140 year of Shriners

140 year of Shriners

Wednesday, November 9, 2011

Magnets will help keep scoliosis patient out of the operating room.

Portland, Ore.- Surgeons at Shriners Hospitals for Children®-Portland have received FDA compassionate approval, to use the Phenix Rod for the first time in North America. Beckem Nimmo, born in Surrey, British Columbia, Canada will be the first recipient.

The Phenix Rod, made of cobalt chrome, is a growing rod inserted next to the spine for the treatment of early onset scoliosis. Surgeons insert the metal rod and attach it to spine at both ends of the spinal curve. Unlike other growing rod systems which require surgery every six months to lengthen the rods, this specially designed rod can be gradually lengthened from outside of the skin, avoiding the need for general anesthesia and an incision. Parents have a magnetic device they hold over their child’s back and rotate to extend the rod. They turn the magnet once a day to lengthen the rod by 0.2mm. Over time the rod grows with the child, avoiding the need for repeat surgery to manually lengthen it.

The magnetic growing rod was designed by the French engineer Arnaud Soubeiran and used successfully in Australia and Europe. Soubeiran came personally to Portland to educate the family about the rod lengthening procedure.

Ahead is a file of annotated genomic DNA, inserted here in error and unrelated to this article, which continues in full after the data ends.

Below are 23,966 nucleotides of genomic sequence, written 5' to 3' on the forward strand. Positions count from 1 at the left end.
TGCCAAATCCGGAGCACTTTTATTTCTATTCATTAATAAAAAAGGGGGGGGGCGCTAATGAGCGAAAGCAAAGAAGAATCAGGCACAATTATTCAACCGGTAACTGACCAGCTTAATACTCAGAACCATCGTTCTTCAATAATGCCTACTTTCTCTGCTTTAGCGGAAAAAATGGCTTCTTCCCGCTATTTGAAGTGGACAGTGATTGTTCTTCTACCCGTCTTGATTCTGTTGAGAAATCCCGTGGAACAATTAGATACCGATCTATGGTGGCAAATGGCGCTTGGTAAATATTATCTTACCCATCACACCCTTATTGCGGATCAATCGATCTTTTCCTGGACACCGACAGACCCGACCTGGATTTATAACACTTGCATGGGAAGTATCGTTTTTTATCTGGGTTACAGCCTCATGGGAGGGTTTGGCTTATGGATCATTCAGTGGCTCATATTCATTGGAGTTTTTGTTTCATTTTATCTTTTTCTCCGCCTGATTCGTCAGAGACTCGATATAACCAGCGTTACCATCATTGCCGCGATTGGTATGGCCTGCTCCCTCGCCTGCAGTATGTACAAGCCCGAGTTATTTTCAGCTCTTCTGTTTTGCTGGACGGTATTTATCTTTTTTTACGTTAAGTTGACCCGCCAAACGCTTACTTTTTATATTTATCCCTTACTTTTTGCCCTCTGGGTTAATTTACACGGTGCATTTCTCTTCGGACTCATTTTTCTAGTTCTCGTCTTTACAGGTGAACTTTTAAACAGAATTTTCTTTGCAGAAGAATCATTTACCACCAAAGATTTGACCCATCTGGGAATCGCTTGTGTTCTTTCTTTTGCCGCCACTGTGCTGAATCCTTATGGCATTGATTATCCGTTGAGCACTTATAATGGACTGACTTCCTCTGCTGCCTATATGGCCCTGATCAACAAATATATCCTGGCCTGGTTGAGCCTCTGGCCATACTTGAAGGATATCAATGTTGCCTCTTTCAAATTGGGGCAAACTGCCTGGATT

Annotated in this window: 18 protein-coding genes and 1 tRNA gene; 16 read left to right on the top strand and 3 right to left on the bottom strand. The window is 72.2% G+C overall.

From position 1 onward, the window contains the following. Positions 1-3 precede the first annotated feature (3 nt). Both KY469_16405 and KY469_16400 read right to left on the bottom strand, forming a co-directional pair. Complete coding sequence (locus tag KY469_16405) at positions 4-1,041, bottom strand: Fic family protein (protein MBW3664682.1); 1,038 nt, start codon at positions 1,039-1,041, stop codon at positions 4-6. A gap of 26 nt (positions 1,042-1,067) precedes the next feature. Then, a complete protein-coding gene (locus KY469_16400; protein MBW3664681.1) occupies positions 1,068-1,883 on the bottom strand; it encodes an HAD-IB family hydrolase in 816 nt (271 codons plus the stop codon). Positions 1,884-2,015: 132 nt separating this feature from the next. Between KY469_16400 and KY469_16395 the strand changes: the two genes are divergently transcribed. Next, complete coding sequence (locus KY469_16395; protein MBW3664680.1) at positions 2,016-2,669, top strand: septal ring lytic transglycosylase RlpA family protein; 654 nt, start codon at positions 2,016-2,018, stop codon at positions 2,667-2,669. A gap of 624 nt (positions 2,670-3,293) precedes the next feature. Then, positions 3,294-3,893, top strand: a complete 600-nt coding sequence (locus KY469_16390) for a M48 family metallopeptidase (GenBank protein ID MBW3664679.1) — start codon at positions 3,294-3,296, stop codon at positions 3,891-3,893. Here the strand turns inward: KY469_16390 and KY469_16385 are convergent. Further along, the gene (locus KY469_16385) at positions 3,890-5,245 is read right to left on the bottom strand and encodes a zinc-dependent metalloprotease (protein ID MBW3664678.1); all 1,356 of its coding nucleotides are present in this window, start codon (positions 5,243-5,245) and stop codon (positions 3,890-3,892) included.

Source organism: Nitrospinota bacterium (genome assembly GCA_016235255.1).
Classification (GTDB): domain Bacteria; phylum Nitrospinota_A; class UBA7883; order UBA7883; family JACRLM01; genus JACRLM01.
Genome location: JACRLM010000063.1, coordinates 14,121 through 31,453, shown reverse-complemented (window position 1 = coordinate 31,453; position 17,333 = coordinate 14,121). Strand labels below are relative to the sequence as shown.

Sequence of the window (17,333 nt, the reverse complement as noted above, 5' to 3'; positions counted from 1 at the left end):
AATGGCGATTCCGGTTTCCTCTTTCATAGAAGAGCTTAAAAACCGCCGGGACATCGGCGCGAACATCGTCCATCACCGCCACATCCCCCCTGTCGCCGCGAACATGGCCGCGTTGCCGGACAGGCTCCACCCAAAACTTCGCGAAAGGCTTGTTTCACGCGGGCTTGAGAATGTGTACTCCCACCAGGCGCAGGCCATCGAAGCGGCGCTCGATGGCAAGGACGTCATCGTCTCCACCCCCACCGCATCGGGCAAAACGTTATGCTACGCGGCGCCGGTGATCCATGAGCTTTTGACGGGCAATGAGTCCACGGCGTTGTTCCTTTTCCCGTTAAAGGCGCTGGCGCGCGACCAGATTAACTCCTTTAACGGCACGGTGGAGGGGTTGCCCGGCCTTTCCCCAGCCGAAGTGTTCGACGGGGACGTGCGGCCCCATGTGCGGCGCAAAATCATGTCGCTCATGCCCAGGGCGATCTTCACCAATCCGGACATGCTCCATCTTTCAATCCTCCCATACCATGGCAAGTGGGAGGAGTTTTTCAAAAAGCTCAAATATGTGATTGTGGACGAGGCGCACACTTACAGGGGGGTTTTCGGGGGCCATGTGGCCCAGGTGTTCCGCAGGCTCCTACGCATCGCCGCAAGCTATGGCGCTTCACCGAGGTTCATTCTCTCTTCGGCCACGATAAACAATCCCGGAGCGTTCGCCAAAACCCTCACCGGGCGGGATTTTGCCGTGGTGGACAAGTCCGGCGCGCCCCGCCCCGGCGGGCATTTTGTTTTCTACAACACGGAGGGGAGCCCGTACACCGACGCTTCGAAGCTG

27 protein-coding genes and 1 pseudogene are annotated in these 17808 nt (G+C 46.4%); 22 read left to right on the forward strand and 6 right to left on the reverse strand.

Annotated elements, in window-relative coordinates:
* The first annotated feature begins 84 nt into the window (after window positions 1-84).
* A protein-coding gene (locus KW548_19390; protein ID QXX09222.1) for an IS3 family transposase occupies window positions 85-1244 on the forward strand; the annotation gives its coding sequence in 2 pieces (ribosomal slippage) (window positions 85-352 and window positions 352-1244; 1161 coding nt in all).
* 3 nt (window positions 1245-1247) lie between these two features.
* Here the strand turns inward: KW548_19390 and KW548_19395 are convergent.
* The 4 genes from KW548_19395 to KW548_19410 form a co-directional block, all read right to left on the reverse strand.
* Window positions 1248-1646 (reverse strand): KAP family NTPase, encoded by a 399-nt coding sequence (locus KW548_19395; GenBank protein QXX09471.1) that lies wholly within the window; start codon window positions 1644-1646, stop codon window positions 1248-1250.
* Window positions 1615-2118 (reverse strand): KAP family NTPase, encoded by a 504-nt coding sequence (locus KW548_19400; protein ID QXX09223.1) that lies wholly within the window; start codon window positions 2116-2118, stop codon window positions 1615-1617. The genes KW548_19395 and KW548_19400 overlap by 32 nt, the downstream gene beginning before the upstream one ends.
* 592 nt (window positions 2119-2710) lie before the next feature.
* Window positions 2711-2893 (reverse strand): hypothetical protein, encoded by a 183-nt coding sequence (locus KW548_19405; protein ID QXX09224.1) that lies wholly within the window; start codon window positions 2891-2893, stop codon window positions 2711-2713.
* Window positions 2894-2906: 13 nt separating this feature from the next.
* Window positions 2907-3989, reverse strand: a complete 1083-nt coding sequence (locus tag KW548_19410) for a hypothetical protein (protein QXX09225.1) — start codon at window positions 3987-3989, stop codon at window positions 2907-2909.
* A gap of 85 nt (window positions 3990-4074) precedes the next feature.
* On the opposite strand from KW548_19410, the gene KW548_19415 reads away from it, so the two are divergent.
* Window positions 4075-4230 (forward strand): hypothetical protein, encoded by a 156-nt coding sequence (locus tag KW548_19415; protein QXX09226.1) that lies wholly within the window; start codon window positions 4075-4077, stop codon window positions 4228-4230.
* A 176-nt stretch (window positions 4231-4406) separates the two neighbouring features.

Beckem is a curious and determined 5 year old who lives every moment in the present, but his life is not without complications. Born with a rare neurological disorder he has already endured surgery to release a tethered spinal cord and several noninvasive treatments for severe infantile scoliosis including a specialized casting technique and halo traction which have helped slow the progression of his curve.

“Beckem is such a great candidate for this special rod because of his age, size and the severity of his spinal curve. His additional medical issues made repeat procedures requiring general anesthesia particularly difficult,” said his surgeon J.Ivan Krajbich M.D.

In patients who have reached skeletal maturity the course of treatment is to fuse the vertebra together, however in children the course of treatment is considerably different. 
“Kids are not just little adults, you can’t treat them the same way you would an adult.  They need to grow and have room for their organs to grow with them too,” said Dr. Krajbich.

Beckem’s family chose to come to Shriners Hospitals for Children® in Portland to receive care for Beckem, because of the high quality of the spinal deformity program in Portland and the lengthy wait for surgery in Vancouver, Canada. 

Shriners Hospitals for Children® is the only pediatric hospital system in the United States that provides care and services regardless of the patients’ ability to pay. Shriners Hospital is one of the largest pediatric sub-specialty health care systems and has the one of the largest full-time staff of pediatric orthopaedic surgeons in the U.S.

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